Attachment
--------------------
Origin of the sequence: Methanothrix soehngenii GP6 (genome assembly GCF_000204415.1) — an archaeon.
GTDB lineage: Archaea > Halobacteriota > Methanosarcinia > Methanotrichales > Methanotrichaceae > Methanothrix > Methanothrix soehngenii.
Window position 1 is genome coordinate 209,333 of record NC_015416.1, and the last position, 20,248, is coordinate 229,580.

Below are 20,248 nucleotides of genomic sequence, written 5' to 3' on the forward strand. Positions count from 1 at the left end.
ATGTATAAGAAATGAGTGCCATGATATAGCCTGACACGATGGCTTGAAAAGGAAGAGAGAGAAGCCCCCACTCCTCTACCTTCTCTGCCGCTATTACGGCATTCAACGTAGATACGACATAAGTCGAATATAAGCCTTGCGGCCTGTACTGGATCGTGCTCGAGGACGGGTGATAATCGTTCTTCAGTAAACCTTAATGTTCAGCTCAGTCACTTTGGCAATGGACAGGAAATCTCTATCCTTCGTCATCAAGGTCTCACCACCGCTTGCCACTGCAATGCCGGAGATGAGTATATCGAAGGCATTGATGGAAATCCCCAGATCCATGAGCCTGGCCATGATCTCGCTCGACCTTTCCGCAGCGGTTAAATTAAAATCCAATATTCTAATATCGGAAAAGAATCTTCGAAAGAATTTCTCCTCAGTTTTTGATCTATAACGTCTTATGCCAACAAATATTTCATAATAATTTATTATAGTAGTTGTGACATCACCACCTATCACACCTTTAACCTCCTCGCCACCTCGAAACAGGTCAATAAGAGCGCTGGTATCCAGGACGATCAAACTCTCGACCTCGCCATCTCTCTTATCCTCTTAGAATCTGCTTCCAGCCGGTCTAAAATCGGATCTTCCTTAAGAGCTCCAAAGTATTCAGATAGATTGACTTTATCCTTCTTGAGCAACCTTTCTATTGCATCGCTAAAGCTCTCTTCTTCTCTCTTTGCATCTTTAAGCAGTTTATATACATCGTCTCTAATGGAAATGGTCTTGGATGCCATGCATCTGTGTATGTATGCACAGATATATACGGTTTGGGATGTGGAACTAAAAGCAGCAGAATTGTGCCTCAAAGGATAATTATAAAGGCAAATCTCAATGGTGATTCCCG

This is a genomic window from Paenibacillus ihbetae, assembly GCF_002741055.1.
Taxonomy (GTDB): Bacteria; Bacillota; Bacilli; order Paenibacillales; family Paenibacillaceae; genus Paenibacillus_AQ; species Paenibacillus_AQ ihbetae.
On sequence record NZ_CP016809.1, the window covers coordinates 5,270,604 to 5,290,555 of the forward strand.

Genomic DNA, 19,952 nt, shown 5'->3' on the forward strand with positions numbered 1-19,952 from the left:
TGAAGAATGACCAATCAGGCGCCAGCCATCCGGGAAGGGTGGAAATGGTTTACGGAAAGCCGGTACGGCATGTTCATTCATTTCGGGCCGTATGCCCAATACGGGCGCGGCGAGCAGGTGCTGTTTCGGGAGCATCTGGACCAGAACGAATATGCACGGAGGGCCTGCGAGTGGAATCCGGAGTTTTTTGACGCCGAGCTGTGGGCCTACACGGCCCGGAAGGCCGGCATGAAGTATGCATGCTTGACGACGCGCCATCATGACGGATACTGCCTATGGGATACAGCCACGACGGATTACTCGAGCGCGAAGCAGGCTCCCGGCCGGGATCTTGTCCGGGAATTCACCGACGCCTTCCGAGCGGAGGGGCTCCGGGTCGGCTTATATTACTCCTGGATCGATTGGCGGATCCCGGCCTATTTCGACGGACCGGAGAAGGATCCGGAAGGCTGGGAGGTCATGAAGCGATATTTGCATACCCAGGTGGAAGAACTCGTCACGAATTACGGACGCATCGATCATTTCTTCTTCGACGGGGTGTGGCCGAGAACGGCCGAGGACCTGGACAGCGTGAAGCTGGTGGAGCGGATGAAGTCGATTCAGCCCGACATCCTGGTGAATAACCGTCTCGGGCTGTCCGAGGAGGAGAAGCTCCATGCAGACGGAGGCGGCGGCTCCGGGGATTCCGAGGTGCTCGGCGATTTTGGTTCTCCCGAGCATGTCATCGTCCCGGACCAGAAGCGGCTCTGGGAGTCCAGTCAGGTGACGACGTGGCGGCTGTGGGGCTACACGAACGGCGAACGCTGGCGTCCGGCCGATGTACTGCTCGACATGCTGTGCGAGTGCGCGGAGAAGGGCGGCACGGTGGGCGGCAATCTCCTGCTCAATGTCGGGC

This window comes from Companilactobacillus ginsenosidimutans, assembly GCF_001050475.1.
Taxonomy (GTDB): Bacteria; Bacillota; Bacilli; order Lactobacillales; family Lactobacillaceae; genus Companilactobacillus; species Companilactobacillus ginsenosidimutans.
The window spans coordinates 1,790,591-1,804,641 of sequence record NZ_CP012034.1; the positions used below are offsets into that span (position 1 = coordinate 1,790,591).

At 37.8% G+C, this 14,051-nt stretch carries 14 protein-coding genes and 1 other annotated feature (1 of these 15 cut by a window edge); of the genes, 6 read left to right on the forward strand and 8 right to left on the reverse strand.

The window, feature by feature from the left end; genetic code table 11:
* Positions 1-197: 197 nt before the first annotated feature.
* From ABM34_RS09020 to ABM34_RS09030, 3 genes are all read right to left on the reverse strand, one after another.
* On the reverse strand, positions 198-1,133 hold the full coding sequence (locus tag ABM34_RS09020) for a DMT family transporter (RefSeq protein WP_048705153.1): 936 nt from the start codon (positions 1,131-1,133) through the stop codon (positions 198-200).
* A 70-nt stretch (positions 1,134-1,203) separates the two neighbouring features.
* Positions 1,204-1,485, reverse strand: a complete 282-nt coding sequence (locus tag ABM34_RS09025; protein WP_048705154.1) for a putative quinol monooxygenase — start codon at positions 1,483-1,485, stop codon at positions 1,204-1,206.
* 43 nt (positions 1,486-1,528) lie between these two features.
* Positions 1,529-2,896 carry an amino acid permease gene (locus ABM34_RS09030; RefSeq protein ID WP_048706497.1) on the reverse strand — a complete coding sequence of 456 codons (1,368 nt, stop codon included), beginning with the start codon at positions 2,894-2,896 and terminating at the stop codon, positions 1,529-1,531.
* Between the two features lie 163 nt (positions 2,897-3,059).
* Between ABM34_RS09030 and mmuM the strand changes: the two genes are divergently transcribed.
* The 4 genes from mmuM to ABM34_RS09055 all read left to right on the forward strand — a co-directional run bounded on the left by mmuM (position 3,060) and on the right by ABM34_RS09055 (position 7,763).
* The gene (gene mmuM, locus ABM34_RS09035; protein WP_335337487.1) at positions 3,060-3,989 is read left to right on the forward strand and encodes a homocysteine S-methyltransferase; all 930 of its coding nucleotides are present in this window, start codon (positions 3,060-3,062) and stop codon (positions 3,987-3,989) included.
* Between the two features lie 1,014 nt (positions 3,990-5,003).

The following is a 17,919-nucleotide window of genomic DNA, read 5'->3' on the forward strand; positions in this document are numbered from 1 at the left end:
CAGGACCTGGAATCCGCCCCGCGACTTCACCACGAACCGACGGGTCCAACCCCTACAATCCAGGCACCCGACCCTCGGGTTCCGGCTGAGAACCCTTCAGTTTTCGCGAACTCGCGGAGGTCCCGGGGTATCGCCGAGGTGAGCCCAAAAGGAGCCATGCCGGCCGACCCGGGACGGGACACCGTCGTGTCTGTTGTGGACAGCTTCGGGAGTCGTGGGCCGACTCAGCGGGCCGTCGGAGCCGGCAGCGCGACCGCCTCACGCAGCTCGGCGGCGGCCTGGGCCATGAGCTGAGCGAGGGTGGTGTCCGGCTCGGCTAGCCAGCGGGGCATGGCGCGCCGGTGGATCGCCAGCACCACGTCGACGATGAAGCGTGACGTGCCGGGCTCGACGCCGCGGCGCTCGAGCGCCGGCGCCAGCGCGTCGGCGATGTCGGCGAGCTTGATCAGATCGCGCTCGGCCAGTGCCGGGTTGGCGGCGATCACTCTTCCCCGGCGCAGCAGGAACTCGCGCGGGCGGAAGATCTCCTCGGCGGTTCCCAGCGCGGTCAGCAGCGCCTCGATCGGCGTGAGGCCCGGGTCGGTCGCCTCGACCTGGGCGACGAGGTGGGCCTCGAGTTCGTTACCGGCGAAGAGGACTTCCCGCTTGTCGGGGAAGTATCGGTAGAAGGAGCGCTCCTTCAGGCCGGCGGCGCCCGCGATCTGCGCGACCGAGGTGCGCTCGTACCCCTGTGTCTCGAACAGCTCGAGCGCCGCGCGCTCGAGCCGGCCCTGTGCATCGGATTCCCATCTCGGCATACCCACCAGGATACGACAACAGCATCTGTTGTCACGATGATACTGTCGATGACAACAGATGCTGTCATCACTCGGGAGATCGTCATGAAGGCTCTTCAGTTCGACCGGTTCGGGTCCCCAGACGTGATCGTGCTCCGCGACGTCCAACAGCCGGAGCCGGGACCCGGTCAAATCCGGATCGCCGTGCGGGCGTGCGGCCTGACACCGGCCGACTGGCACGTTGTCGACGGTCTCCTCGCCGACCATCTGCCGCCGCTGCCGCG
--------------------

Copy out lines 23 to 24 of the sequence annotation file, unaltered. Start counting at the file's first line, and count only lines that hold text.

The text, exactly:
* Between the two features lie 163 nt (positions 2,897-3,059).
* Between ABM34_RS09030 and mmuM the strand changes: the two genes are divergently transcribed.